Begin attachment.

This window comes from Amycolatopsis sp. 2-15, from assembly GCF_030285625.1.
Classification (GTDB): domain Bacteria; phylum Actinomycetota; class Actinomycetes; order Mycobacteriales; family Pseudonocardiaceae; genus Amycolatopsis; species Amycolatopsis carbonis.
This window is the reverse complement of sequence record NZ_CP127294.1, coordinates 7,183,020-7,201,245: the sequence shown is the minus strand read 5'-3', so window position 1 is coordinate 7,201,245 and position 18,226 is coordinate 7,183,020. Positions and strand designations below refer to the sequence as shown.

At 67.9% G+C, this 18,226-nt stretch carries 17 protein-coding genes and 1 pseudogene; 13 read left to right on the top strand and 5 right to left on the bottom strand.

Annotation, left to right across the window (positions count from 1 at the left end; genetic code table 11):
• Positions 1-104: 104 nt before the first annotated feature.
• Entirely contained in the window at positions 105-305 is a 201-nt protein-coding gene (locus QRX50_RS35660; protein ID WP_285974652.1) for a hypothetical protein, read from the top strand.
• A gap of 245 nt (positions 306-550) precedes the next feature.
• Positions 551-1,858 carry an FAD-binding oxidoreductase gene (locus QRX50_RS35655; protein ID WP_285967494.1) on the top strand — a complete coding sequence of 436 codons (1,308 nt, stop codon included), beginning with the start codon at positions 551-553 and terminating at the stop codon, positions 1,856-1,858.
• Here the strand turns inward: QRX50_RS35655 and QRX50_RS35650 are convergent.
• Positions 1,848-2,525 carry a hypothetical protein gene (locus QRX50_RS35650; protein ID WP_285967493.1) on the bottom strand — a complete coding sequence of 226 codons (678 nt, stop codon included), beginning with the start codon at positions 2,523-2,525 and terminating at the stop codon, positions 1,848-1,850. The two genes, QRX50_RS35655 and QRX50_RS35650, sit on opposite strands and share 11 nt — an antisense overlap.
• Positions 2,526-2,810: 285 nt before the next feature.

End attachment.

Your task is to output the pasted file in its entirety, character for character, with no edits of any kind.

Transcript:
This window comes from Amycolatopsis sp. 2-15, from assembly GCF_030285625.1.
Classification (GTDB): domain Bacteria; phylum Actinomycetota; class Actinomycetes; order Mycobacteriales; family Pseudonocardiaceae; genus Amycolatopsis; species Amycolatopsis carbonis.
This window is the reverse complement of sequence record NZ_CP127294.1, coordinates 7,183,020-7,201,245: the sequence shown is the minus strand read 5'-3', so window position 1 is coordinate 7,201,245 and position 18,226 is coordinate 7,183,020. Positions and strand designations below refer to the sequence as shown.

At 67.9% G+C, this 18,226-nt stretch carries 17 protein-coding genes and 1 pseudogene; 13 read left to right on the top strand and 5 right to left on the bottom strand.

Annotation, left to right across the window (positions count from 1 at the left end; genetic code table 11):
• Positions 1-104: 104 nt before the first annotated feature.
• Entirely contained in the window at positions 105-305 is a 201-nt protein-coding gene (locus QRX50_RS35660; protein ID WP_285974652.1) for a hypothetical protein, read from the top strand.
• A gap of 245 nt (positions 306-550) precedes the next feature.
• Positions 551-1,858 carry an FAD-binding oxidoreductase gene (locus QRX50_RS35655; protein ID WP_285967494.1) on the top strand — a complete coding sequence of 436 codons (1,308 nt, stop codon included), beginning with the start codon at positions 551-553 and terminating at the stop codon, positions 1,856-1,858.
• Here the strand turns inward: QRX50_RS35655 and QRX50_RS35650 are convergent.
• Positions 1,848-2,525 carry a hypothetical protein gene (locus QRX50_RS35650; protein ID WP_285967493.1) on the bottom strand — a complete coding sequence of 226 codons (678 nt, stop codon included), beginning with the start codon at positions 2,523-2,525 and terminating at the stop codon, positions 1,848-1,850. The two genes, QRX50_RS35655 and QRX50_RS35650, sit on opposite strands and share 11 nt — an antisense overlap.
• Positions 2,526-2,810: 285 nt before the next feature.